Expectations about consumer spending on new, bigger, and better homes fell short, impacting the overall performance of the portfolio presented a year ago by Ralph Mitchell, president and senior financial adviser of Braintree, Massachusetts — based Carthage Financial Group. During the 52 — week period from Oct. 7, 2005 to Oct. 9, 2006, Mitchell’s stock portfolio yielded a total return of 5.67%. Three of his recommendations, Toll Brothers, Home Depot, and Lowe’s, were all involved in the housing sector.
Mitchell says performance came below expectations within that sector as a result of macroeconomic factors including:
The Federal Reserve’s interest rate hikes reduced demand for home sales. “Higher mortgage rates meant higher payments and, in some instances, it became tougher for home buyers to qualify for financing,” he explains.
Public anxiety over the wars in Iraq and Afghanistan and a less — than — favorable view of the United States overseas “lowered demand for products provided by U.S. companies. Wealthier foreign nationals liquidated their investments in U.S. stocks and shifted that money toward international investments.”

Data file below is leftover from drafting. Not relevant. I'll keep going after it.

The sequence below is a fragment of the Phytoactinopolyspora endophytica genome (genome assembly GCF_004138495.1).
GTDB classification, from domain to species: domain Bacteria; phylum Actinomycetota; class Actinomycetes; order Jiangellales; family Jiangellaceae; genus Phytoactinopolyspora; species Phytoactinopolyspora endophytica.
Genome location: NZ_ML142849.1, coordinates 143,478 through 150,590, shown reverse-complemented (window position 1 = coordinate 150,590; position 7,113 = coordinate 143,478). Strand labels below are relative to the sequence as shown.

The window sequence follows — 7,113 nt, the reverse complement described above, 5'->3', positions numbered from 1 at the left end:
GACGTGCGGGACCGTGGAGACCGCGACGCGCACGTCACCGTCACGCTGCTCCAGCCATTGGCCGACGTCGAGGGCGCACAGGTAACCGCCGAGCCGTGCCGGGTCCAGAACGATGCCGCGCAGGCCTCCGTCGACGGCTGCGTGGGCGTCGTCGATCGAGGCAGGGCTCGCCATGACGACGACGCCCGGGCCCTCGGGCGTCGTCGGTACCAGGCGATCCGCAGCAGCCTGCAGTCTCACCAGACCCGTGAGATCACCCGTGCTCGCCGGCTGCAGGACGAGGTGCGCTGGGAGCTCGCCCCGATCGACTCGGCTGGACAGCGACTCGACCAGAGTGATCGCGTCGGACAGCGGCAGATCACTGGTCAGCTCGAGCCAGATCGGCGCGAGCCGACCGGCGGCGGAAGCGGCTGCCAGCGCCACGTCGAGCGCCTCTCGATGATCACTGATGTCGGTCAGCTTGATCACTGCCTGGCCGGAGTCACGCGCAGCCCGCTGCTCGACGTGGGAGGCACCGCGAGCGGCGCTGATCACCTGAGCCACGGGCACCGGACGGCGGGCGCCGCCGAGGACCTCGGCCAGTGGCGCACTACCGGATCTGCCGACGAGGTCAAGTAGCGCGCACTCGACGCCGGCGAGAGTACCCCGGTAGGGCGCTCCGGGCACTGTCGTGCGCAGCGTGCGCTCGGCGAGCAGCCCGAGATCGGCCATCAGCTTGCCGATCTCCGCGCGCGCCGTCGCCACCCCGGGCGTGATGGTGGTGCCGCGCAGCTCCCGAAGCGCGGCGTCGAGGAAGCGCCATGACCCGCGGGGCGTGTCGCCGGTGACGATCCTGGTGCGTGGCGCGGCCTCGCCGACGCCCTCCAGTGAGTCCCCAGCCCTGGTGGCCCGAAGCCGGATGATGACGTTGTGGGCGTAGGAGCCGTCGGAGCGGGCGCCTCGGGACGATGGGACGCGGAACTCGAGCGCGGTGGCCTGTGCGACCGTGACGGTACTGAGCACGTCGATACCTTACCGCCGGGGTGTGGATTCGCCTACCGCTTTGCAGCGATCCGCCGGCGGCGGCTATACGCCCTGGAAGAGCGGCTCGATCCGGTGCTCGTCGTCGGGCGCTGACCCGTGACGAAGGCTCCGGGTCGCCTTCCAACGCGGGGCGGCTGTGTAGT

Toll Brothers Inc. (NYSE: TOL), which develops, constructs, and sells residential housing, saw many of its construction contracts canceled, and it did not reach its earnings forecasts.
In light of the rebuilding taking place in the Gulf region in the aftermath of Hurricane Katrina, Mitchell was bullish for Home Depot (NYSE: HD) and Lowe’s Companies Inc. (NYSE: LOW). However, both Lowe’s and Home Depot experienced reduced revenue and the reconstruction of the Gulf Coast has taken longer than anticipated. Looking forward, he still likes Home Depot, giving it a buy recommendation not only because it consistently has a healthy dividend yield, but because it has a reasonable earnings forecast of 12%. He also sees Lowe’s as a buy since it is still undervalued. “Lowe’s earnings forecast of 15% seems feasible.”
Exxon Mobil Corp. (NYSE: XOM), which yielded a total return of 13.91% since Mitchell recommended it, has reported record earnings over the past two quarters. “Its trading price of $72.47 is still below its book value of $123.11. And its dividend yield is 1.8%” says Mitchell. “This company still controls such a major share of the U.S. petroleum market; this is not likely to change in the immediate future.”
An uncontested winner for Mitchell was healthcare insurance carrier Humana Inc. (NYSE: HUM), which yielded a total return of 45.98%. Although Mitchell sees Humana as still undervalued, he points out the company is entering into a new partnership with the Centers for Disease Control with the intention of providing more preventative treatments for its constituency.